Medical device reporting: your burning adverse event questions answered

By Heather Thompson, Medical Design & Outsourcing, Jan. 2017

Interview with Tom Middleton, Solutions Architect, Sparta Systems

In November 2016, FDA released its final guidance on medical device reporting (MDR). MDR has been an intrinsic part of the medical device regulatory process for many years. There’s no specific change or new information in this document, but it does answer some fundamental questions about when and how to do things. It is organized as an FAQ-style reference, to be used in conjunction with online Medical Device Reporting requirements and guidelines.
 

This 46-page document is welcomed outreach from FDA to help the industry through the reporting process. There have been some gray areas with MDR submissions for a number of years. Manufacturers had multiple questions and challenges in terms of gathering data and understanding the requirements for varied scenarios. FDA clearly hopes that this document will help standardize a manufacturer’s approach, and provide support and clarity for unusual scenarios. Used appropriately, the guidance should make the process cleaner for manufacturers.

FDA has been building the guidance document for a number of years using questions they’ve heard from the industry, such as:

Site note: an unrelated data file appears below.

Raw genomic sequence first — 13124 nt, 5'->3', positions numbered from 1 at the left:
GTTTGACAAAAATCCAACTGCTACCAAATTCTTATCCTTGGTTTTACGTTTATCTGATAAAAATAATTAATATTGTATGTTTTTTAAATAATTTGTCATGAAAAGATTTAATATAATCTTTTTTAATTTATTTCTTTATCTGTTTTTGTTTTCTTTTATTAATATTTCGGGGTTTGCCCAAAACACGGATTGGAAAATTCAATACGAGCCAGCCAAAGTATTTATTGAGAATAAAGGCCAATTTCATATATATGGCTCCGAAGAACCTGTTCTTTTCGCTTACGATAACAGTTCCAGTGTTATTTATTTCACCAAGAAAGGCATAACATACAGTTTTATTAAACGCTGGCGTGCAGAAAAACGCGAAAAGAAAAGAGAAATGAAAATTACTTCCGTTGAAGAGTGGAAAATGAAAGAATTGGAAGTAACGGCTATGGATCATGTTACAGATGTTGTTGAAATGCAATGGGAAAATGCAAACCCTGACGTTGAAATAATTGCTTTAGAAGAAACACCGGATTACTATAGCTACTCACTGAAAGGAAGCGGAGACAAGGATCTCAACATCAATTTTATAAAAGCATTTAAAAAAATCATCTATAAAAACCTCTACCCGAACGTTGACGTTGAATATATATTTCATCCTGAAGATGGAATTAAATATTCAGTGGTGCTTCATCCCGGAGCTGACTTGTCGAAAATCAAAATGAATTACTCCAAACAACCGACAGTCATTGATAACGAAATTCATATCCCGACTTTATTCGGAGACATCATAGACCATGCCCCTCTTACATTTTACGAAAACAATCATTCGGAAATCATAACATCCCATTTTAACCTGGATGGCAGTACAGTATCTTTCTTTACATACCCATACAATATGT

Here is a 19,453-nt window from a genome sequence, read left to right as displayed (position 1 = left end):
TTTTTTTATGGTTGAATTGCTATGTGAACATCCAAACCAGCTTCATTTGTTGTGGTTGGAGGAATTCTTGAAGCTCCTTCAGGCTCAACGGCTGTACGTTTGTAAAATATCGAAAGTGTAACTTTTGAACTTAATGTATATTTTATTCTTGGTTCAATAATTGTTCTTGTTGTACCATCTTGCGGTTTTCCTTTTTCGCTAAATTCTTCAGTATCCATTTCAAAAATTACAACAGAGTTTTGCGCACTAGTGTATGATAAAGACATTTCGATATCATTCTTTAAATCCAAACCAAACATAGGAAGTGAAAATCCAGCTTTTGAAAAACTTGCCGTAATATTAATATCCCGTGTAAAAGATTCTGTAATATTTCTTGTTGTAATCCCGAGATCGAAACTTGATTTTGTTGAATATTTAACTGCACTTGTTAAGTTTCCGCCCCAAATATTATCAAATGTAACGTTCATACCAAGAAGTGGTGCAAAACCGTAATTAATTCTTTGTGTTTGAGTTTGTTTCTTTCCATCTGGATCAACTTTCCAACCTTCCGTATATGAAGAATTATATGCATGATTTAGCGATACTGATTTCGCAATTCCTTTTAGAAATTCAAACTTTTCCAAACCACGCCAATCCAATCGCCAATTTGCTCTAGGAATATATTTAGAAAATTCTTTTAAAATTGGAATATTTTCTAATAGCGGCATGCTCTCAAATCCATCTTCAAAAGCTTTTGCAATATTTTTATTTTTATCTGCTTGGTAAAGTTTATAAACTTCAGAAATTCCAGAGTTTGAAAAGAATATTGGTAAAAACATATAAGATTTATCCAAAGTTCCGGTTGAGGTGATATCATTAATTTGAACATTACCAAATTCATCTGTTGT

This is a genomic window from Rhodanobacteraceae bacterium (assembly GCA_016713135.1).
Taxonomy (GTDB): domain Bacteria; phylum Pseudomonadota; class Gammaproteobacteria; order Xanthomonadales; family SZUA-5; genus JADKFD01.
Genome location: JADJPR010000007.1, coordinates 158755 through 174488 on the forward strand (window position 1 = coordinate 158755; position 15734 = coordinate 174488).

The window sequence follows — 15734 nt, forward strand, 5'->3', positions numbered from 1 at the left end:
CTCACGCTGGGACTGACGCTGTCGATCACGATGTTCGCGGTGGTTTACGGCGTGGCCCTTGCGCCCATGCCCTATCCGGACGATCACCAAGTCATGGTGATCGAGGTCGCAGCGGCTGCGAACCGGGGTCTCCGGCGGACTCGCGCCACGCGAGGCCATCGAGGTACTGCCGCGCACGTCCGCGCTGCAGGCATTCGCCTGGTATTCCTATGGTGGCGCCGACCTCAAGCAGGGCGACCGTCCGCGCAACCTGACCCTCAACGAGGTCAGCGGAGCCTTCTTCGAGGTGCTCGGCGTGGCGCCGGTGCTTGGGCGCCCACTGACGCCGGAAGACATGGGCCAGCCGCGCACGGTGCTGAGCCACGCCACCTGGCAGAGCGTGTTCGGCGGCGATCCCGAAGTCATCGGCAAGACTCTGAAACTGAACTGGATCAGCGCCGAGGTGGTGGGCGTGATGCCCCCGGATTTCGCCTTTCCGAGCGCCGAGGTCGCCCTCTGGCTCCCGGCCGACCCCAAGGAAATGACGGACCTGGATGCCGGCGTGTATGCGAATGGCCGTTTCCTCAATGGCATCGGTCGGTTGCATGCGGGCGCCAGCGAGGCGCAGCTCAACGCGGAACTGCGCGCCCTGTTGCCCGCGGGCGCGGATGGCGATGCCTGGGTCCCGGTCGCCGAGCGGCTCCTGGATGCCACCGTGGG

• How is “when you become aware” of an adverse event actually defined by FDA?
  • What’s considered a serious event or a serious injury that would necessitate an event being reportable?
  • When does a complaint concerning a device manufactured by my company not have to be reported?
  • What are the stipulations that would make a complaint not reportable?
  • What are the types of reports that could be out there?
  • What are the criteria for 30-day reports or 5-day reports and the supplemental/follow-up reports? What defines these?

Think of the guidance as a supplemental document to the MDR requirements. Guidance documents explain what needs to be done and (perhaps most importantly) review the intent of the required steps. This can help alleviate confusion. The following sections answer some of the questions We’ve had from clients on subjects such as electronic submissions, the link between device labeling and adverse events, and, of course, when to report.

To read this article in its entirety, click here.

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